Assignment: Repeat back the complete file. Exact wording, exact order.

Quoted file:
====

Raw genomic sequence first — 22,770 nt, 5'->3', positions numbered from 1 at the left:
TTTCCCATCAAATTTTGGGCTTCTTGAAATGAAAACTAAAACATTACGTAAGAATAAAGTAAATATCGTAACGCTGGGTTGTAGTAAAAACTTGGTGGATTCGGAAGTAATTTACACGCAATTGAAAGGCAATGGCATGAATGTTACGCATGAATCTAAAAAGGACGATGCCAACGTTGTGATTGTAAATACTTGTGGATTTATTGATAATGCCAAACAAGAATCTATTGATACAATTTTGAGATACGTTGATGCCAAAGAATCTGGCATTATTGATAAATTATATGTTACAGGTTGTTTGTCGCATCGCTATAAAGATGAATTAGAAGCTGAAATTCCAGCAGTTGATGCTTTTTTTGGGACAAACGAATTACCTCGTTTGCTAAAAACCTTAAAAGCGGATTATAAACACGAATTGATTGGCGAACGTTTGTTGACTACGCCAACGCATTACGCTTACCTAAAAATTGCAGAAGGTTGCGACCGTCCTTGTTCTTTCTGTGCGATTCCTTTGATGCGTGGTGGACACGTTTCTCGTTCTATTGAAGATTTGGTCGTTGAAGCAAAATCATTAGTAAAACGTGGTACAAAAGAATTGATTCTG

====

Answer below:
Raw genomic sequence first — 22,770 nt, 5'->3', positions numbered from 1 at the left:
TTTCCCATCAAATTTTGGGCTTCTTGAAATGAAAACTAAAACATTACGTAAGAATAAAGTAAATATCGTAACGCTGGGTTGTAGTAAAAACTTGGTGGATTCGGAAGTAATTTACACGCAATTGAAAGGCAATGGCATGAATGTTACGCATGAATCTAAAAAGGACGATGCCAACGTTGTGATTGTAAATACTTGTGGATTTATTGATAATGCCAAACAAGAATCTATTGATACAATTTTGAGATACGTTGATGCCAAAGAATCTGGCATTATTGATAAATTATATGTTACAGGTTGTTTGTCGCATCGCTATAAAGATGAATTAGAAGCTGAAATTCCAGCAGTTGATGCTTTTTTTGGGACAAACGAATTACCTCGTTTGCTAAAAACCTTAAAAGCGGATTATAAACACGAATTGATTGGCGAACGTTTGTTGACTACGCCAACGCATTACGCTTACCTAAAAATTGCAGAAGGTTGCGACCGTCCTTGTTCTTTCTGTGCGATTCCTTTGATGCGTGGTGGACACGTTTCTCGTTCTATTGAAGATTTGGTCGTTGAAGCAAAATCATTAGTAAAACGTGGTACAAAAGAATTGATTCTG